the pipe 8 to supply the necessary oxygen. When carbon-dioxide is present in the tank I, soluble iron bicarbonate will be formed and will be dis-' I lathe tin-nines, boring's,.--etc. This of metal I ha'sIa-high surface tdvolumeratio, that is, the surface area of "the sh'reddings is great as' com- .pared with their ;volur'ne,: The silica containing f. water to be treated l's-then sprayed over the mass from. the spray head 3 and flows down- Y fward-l-y toward the bottom of the tank 1. .When' the waterzls thus sprayed "or trickled over theheretofore. h

Where theterm air is used in the speclfl- The next step inthe'process is to separate the remaining solids whether dissolved. orprecipitated. "The water from the tank [is therefore pumped to-the settling tank 2 for further treat- 'ment by the additionof chemicalsto precipitate the remaining dissolved salts including iron, bi-

'carbonate resulting from the rusting action in the first tank.- "Suitable chemicals for addition at this" stage are lime and soda ash which maybeadded in. accordance with the. practice employed in the well known "lime and soda process. 7 Insoluble carbonates; are thus precipitated in the settling. tankrla'nd they, together with any insoluble material comin -from the first tank,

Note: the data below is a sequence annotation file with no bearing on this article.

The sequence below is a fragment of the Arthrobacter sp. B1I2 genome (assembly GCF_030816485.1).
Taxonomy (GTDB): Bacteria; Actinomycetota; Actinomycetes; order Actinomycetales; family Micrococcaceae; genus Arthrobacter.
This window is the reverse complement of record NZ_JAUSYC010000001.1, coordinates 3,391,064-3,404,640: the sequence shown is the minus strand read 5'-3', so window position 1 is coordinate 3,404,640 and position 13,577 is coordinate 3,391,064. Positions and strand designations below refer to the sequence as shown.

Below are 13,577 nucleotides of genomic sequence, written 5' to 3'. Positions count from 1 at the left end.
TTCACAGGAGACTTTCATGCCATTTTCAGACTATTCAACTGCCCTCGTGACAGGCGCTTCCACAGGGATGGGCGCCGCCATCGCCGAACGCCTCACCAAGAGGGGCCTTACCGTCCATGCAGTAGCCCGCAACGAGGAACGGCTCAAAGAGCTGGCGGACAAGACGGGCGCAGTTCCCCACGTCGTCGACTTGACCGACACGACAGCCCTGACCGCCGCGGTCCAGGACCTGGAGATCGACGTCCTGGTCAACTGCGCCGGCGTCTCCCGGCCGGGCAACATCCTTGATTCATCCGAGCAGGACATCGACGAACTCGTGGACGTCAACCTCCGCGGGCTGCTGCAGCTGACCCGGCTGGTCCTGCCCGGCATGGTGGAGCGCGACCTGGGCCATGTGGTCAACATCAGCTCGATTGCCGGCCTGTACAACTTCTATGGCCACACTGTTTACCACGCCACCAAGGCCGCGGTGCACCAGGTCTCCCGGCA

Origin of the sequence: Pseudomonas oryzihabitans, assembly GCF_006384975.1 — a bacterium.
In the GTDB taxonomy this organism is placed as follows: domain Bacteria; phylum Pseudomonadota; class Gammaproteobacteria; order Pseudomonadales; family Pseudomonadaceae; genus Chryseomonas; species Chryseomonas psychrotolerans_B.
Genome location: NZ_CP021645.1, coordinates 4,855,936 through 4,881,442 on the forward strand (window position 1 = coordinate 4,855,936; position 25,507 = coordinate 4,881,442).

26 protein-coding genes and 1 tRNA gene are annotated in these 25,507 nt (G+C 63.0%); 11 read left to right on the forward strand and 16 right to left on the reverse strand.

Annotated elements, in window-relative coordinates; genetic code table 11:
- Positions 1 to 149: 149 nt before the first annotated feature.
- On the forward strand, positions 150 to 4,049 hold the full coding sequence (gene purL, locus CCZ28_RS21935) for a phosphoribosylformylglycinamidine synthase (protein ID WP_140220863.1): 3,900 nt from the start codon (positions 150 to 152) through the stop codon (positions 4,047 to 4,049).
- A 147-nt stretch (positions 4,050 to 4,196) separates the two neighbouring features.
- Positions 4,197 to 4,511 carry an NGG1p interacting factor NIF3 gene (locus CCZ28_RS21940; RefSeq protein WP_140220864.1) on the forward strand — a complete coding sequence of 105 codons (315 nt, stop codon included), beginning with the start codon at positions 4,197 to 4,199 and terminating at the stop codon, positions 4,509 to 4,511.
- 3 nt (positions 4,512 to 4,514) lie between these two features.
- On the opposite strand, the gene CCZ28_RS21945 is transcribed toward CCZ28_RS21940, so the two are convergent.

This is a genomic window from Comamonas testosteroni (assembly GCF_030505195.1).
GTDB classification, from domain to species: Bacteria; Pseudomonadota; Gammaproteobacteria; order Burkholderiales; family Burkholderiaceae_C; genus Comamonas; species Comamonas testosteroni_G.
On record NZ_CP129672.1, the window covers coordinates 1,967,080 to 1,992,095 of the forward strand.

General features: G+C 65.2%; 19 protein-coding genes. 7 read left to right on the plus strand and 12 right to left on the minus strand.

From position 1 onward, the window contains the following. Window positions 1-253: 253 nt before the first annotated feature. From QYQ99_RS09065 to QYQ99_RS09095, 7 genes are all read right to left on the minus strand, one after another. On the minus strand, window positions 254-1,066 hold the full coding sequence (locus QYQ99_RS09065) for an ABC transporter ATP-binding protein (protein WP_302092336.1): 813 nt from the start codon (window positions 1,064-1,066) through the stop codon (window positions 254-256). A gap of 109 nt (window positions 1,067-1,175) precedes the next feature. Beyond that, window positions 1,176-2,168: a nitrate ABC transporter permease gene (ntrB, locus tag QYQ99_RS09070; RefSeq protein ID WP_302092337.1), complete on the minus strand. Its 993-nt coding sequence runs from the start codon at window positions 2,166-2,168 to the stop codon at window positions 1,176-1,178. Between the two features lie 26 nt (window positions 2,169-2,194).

. settle out and form a sludge in the bottom of tank 2. The purified water flows upwardly around "each including rusting v troduced into the tank.

the function ment.-

and sedimentation.

water durlng'the spraying process it may here'- moved bypassing. the water 'over asecond mass f --of rnetal shreddings but in the absence of air.

As'the' charge of metal in 'the' first treating tank'is used up as maybe indicated by a higher silica content in the treated water, the charge While ferrous metals are cheap other metalsmaybe employed,- Other metals which may be used in thetreatment are alu-' minum, magnesium and zinc, which should be subjected to the presence of air and carbon di f goxlde-in the manner hereinbefore described. v

f This method provides'em'cient removal of silica and req'uiresa minimum amount of material to beadded to the water; The process is generally as efllcient as that in which soluble iron salts andsuitable hydroxides are added to precipitate the silica adsorbing hydroxide in the water, and

.has the advantage of not introducing sodium chloride or sulphate to the Water under treatment. Furthermore, the costof the method of my invention is lower than that of the methods practiced cation, it'is intended to include any oxygen containing gas which is capable of performing of atmospheric air in this treat- ,Whatl claim and desire tosecureby Letters Patent is;

1. A-method of removing silica from silica.-

containing water which oomprisesforming a sili- -ca adsorbing'hydroxide by passing a stream of silica-containing water downwardly over a mass of ferrous metal having a high surface to volume .the outside of'the well 9 to theoverflow trough ID from which it is w'ithdrawn for use through the outlet ll. i When no sulphates of caloiu'm'or magnesium are dissolved in the waterfit may be ,desirable to add only lime to the water in the settling tank in order to precipitate the dissolved bicarbonates.